Enter your mobile number or email address below and we'll send you a link to download the free Kindle App. Then you can start reading Kindle books on your smartphone, tablet, or computer - no Kindle device required.
To get the free app, enter your mobile phone number.
Riding the Cyclone: Growing Up Feral In the '60s Paperback – December 2, 2011
|New from||Used from|
"Intimate and absorbing, Wiener's tale successfully captures the feelings of a spirited yet lost young child growing up in a tumultuous period in American history." -- Kirkus Reviews
"A beautiful and unusual coming of age story."
-- Alison Baker, author, Loving Wanda Beaver
About the Author
Lauren Ruth Wiener was born in New York City in the summer of 1953. Riding the Cyclone is the story of her first eighteen years. From 1971–75 she attended Reed College in Portland, Oregon. After graduating with that distinctive certificate of the screwed-up, a bachelor’s degree in psychology, she taught English as a second language in Japan, then pursued a master’s in linguistics, first at Brown University, and then the University of Pennsylvania. Proudly clutching her nearly useless degree, she moved back to Portland, Oregon, where she taught English to foreign students and took care of reptiles and lost all perspective at the thought of never moving again. And thereby hangs a tale. Next....
Top customer reviews
There was a problem filtering reviews right now. Please try again later.
In writing this book Lauren enters her little girl self and speaks with a child's voice and then as adolescence rears it's confusing head the teen-aged girl speaks to us. This brings an immediacy to the story and draws us in. By the end we know this person and can only feel grateful that she survived intact and with the talent to share the story.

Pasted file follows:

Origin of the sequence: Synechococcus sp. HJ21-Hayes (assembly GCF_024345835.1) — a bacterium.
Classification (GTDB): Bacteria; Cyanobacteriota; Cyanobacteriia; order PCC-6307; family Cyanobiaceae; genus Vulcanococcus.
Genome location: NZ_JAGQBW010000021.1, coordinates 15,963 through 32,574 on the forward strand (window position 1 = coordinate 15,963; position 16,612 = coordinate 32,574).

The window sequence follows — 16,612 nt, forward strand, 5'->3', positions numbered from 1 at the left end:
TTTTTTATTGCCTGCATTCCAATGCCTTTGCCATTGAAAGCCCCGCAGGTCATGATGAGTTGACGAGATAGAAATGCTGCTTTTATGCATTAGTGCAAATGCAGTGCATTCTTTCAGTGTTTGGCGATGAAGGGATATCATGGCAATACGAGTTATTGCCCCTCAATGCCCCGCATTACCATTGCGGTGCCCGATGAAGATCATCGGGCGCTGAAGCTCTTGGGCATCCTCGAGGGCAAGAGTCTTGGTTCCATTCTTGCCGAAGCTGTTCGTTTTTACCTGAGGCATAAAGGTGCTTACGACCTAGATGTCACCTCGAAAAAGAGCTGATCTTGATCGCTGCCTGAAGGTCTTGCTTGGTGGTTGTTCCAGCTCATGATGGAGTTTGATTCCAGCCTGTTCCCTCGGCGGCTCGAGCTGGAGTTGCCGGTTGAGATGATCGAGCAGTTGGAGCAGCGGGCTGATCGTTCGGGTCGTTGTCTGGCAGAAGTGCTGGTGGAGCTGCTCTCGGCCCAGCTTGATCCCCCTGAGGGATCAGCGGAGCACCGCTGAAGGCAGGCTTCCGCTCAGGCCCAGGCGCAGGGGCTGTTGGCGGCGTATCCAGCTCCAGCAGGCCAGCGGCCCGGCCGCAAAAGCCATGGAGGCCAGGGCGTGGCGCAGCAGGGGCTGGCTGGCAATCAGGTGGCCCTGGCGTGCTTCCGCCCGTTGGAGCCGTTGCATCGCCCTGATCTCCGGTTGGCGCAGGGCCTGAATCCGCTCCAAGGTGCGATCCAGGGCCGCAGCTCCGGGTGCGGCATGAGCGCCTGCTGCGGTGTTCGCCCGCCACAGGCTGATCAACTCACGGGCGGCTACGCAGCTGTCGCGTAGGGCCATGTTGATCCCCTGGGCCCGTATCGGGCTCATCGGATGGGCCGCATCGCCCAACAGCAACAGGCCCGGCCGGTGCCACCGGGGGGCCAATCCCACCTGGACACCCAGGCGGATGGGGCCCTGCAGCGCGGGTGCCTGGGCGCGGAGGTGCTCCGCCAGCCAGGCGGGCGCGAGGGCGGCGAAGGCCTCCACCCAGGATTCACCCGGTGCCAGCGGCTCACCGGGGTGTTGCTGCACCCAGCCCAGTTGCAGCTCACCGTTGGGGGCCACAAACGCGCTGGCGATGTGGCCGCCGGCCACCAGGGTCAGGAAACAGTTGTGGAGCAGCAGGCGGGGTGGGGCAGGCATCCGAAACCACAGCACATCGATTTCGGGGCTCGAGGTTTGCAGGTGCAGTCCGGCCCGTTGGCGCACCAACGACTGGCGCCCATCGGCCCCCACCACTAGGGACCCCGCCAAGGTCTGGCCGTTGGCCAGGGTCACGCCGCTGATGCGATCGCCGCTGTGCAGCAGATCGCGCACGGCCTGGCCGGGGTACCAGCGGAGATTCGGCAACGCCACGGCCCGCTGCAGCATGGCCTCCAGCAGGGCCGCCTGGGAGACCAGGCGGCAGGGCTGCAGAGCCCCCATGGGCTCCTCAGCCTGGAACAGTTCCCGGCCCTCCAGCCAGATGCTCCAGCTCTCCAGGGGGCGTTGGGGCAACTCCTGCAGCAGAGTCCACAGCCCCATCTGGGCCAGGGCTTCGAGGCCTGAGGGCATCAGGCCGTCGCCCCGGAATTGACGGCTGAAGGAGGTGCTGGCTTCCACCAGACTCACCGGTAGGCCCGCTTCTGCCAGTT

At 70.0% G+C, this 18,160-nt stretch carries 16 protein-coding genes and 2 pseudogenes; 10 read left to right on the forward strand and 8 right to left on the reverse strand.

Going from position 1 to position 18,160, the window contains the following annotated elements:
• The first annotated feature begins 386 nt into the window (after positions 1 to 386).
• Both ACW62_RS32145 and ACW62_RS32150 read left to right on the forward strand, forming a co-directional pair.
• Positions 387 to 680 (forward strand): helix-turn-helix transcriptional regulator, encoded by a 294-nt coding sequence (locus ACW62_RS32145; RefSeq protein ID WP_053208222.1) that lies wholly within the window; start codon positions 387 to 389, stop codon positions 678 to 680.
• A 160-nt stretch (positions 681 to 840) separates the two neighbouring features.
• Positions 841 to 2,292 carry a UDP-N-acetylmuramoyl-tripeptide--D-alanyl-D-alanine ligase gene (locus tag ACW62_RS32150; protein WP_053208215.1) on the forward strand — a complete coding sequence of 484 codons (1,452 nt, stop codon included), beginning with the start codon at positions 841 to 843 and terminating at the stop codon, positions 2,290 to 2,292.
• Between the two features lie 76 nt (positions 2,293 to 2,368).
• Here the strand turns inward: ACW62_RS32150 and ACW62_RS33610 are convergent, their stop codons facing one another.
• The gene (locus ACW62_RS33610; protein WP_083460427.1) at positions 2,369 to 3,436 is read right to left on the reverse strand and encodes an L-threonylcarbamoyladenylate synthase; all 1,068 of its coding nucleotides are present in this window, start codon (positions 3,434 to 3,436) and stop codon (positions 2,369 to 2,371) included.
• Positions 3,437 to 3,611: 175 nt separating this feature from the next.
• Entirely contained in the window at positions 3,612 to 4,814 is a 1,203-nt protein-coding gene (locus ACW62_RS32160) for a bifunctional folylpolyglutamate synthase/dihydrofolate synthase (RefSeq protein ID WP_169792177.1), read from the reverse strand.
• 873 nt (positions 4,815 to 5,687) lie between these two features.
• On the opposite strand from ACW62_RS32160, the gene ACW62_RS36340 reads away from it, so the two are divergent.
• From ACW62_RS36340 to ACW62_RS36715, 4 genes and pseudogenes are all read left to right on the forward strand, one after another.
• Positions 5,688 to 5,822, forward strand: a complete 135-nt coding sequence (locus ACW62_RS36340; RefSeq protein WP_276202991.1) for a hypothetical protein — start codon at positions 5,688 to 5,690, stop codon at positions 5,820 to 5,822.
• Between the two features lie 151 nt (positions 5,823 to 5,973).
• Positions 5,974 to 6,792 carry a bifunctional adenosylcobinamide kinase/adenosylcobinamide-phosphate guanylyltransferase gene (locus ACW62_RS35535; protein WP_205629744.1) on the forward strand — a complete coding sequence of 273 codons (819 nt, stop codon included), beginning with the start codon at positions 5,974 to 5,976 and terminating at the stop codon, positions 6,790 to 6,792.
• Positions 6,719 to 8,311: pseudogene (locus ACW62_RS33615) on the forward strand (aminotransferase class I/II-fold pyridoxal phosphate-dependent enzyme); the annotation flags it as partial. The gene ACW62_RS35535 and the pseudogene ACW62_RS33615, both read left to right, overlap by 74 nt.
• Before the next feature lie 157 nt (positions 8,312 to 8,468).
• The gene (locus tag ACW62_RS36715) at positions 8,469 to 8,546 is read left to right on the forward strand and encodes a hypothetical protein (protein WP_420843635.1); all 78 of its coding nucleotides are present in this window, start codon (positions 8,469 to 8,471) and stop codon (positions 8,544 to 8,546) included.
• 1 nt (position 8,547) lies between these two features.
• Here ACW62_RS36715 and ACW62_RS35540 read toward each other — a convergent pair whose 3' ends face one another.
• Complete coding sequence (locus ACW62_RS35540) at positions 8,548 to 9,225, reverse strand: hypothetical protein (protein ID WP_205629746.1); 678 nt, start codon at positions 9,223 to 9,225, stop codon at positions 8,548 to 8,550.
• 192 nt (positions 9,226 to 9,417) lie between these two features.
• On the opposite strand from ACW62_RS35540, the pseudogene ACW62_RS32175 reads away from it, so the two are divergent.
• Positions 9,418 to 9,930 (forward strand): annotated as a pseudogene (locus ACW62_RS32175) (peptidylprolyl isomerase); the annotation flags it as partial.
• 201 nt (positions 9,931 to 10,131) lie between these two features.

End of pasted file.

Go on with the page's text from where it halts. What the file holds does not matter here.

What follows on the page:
Alongside the personal story, the excitement and turbulence of the 60's comes alive, and it does so in great part through the music of the times. Each chapter is cleverly titled after a song that speaks to the theme of the chapter and if you grew up in those same years you will have a soundtrack in your head as you read. There is humor; there is pain. Indeed there were moments when I had to put the book down just to absorb what I'd just read.
On a personal note, I also went to The Putney School, the boarding school depicted in this book and I can vouch for the authenticity of that depiction. But I was two years ahead of Lauren and did not know her at all. As I read this book and saw the similarities of our stories I couldn't shake the image of two girls, lost in the woods, who could have shared so much and yet never even had one conversation. At the time I, quite naively, had no idea that there were other kids around me who were also growing up in the midst of a certain kind of hell. Would it have made a difference then? I don't know. But I do know that there is value in writing that puts our stories on the record. For some of us it affirms that we are not alone and for others it can be enlightening to learn more about the capacity of human beings to be cruel and neglectful and more importantly the capacity of people like Lauren to transcend the experience and become a survivor. There are lessons there for everyone.
And, I have an answer for the "Riddle of the Norwegians" (read the book): Her father trusted Norwegians because there was only one country in the entire world that actively protected its entire Jewish population from the Nazis. That was Norway. In a weird way, it almost makes Lauren's father comprehensible.
Ms. Wiener has a great writing style that keeps you wanting to keep turning the page. Her opinions and twist are riveting.
I encourage anyone who has had to struggle in their young lifee to read this book for inspiration, and find the inner strength change our lives and overcome obstacles.
Thank you for sharing your life with us.
You truly are an inspiration.
Well-written, gripping, full of intriguing turns of phrase and eye-opening perspectives.